Raising the (Oyster) Bar
6 must-dine places for devoted oyster-lovers.
Oysters are given star treatment at Bread and Brine, the hip Hastings-on-Hudson bistro. Daily offerings are listed on a big, movie-marquee-like sign by the bar, so patrons can easily see what’s available. Inspired by summers spent in Maine, owner Jeremy McLellan offers only fresh-from-icy-water varieties, such as briny Pemaquids or Little Shemogues, delivered by the “crème-de-la-crème of purveyors.” Even the sauces are cool here, including a frosty apple-cucumber mignonette. Adult Swim Happy Hours (with dollar oysters) draw a crowd.
It makes sense that the favorite oyster of Lisa McKiernan, owner of Ruby’s Oyster Bar & Bistro in Rye, is the Beausoleil. Farmed in floating containers off the eastern coast of Canada, they form perfect shells and are known as the prettiest of oysters. Ruby’s, with beaded chandeliers, coffered ceilings, and red banquettes, is the prettiest of oyster bars — the perfect spot to sip a crisp Sancerre while waiting for your six-variety sampler. The impeccably sourced oysters here are so good, McKiernan says, that most people immediately order six more.
Shuckers at Lilly’s in White Plains must meet Executive Chef Tyler Jacobs’ strict standards, even on the busiest evenings — a challenge when serving more than a thousand Blue Points a week. “Nobody wants a beaten up oyster,” he explains. Using a top supplier, whose name he won’t share (trade secret), Jacobs offers an ever-changing mix of local favorites and West Coast stars. His mignonette (made from pepper, vinegar, and shallots) is a fave, and cocktail sauce comes with extra-fresh horseradish, for customizing the heat.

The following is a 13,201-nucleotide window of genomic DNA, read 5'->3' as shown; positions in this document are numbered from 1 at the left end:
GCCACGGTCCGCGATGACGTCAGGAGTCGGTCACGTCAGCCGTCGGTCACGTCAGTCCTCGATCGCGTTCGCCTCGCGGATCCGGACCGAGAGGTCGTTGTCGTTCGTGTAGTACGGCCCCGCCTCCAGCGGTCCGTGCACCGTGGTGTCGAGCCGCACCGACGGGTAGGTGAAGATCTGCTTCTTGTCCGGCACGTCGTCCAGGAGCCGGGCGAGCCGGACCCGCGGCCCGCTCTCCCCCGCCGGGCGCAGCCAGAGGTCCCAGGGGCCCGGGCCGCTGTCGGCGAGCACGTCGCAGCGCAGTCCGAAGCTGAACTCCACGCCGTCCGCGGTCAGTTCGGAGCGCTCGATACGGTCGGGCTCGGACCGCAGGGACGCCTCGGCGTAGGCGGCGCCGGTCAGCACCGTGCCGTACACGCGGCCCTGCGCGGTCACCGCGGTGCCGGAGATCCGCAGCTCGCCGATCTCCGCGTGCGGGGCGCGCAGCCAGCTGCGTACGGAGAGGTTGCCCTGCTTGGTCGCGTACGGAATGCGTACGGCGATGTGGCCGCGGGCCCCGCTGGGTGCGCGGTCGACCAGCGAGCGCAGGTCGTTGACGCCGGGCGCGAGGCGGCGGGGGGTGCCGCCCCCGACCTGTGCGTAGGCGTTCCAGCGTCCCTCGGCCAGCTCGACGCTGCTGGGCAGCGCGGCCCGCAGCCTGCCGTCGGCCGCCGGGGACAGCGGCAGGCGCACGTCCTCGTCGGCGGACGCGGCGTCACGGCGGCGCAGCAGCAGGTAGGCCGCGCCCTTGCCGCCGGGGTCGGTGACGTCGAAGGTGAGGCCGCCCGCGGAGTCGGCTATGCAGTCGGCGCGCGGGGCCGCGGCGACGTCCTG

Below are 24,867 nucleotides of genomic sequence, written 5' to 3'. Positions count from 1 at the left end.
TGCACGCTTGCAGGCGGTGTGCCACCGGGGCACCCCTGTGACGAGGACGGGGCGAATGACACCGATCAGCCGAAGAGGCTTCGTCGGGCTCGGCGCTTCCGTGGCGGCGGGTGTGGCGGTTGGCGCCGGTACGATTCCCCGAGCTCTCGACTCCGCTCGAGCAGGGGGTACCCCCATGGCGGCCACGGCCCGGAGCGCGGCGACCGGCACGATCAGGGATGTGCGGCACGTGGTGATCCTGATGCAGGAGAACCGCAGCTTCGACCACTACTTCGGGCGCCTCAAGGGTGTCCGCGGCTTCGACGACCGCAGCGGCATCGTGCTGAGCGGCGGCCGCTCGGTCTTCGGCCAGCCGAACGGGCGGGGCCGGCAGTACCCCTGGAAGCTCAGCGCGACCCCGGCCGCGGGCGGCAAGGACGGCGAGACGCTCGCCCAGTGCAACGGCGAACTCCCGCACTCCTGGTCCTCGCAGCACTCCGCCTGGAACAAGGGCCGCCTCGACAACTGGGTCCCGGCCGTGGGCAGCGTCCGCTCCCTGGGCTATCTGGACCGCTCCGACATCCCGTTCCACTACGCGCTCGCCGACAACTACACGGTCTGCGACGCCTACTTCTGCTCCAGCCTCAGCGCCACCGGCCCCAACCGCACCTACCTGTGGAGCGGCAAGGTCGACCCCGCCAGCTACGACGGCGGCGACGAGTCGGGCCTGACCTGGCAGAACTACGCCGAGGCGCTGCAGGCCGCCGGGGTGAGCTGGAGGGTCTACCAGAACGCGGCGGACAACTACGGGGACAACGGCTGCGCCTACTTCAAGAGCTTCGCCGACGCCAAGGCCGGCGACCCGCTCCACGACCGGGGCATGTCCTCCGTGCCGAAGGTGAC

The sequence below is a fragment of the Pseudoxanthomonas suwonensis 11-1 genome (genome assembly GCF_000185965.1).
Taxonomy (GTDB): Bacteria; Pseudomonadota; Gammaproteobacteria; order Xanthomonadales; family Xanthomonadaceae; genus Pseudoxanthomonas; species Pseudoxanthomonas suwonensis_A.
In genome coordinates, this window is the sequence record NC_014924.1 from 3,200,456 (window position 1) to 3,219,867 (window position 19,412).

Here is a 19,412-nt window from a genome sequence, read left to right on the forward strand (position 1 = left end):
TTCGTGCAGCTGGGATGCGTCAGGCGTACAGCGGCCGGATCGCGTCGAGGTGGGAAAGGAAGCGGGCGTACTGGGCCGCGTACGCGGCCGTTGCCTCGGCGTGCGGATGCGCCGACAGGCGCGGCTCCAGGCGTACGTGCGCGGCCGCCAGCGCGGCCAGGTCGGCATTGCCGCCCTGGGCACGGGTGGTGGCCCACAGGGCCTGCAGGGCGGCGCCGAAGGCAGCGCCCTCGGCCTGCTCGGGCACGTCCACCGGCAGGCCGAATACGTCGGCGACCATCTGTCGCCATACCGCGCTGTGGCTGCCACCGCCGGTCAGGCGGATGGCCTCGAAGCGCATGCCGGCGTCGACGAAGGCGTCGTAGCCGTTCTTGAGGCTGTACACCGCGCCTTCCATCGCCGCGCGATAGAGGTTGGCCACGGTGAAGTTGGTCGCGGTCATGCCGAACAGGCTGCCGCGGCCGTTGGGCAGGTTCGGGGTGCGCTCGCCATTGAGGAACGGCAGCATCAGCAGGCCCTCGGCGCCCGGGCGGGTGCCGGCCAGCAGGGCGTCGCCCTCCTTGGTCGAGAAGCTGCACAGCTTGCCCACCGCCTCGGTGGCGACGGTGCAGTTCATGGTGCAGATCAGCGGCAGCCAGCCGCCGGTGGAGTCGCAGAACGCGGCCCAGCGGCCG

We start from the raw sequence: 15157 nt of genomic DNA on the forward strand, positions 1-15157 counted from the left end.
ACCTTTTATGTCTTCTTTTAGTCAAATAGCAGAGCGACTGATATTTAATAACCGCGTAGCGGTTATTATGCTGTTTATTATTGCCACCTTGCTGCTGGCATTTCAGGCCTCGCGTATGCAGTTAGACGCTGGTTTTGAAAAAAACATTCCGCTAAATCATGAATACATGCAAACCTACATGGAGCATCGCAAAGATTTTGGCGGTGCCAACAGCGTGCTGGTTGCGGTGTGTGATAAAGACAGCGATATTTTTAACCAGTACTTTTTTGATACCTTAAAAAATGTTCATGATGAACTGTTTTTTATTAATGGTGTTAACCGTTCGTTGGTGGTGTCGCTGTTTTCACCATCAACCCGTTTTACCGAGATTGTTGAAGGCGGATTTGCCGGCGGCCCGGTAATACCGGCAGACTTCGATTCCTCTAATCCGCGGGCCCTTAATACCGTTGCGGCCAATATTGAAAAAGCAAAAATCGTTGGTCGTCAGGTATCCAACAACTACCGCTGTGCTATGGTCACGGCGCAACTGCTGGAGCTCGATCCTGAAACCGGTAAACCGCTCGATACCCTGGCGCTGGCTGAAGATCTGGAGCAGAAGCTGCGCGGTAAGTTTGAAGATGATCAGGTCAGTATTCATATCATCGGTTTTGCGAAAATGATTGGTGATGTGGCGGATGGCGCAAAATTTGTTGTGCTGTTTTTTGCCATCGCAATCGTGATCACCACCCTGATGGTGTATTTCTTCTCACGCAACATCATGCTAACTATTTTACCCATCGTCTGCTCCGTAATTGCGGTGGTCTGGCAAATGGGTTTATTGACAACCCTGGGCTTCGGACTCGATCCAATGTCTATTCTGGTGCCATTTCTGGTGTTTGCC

Every mollusk served at Northeast Oyster Company, a small oyster emporium in Mamaroneck, is expertly shucked by owner Ray Schramm in front of his eager customers. The meat is left intact, and the juices preserved to form a delicious slurp. Carefully selecting oysters based on their merroir (aquatic terroir), Schramm describes their specific flavors with wine-listy adjectives like “buttery,” “citrus notes,” and “sweet finish.” Schramm says his most knowledgeable customers insist on downing these exceptional shellfish plain, scoffing at the notion of sauce.
Pacific oyster fans need travel no farther than Hartsdale’s Tsuru Sushi Asian Bistro, a mod eatery with electric-blue waterfall walls, bright-orange seating, and a wooden ceiling resembling a wave. Small, sweet, West Coast varieties are the only oysters served here, including Hama Hamas farmed in waters off Seattle. (Of course, the extensive menu includes all manner of seafood, to round out an amazing feast.) Tucked into a strip mall, it’s easy to miss but worth seeking out.
With an impressive résumé that includes training at Le Bernardin (Eric Ripert’s seafood temple in NYC), chef-owner Anthony Labriola of Pelham’s Caffe Regatta certainly knows his way around an oyster. He stocks the raw bar here with cold-water oysters from Prince Edward Island, Nova Scotia, Alaska, and other points north. This summer, his topping of choice is a tiny scoop of frozen lemon-basil mignonette. He also offers the shellfish “fried, sautéed, or Rockefeller-ed,” for those who aren’t ready for raw.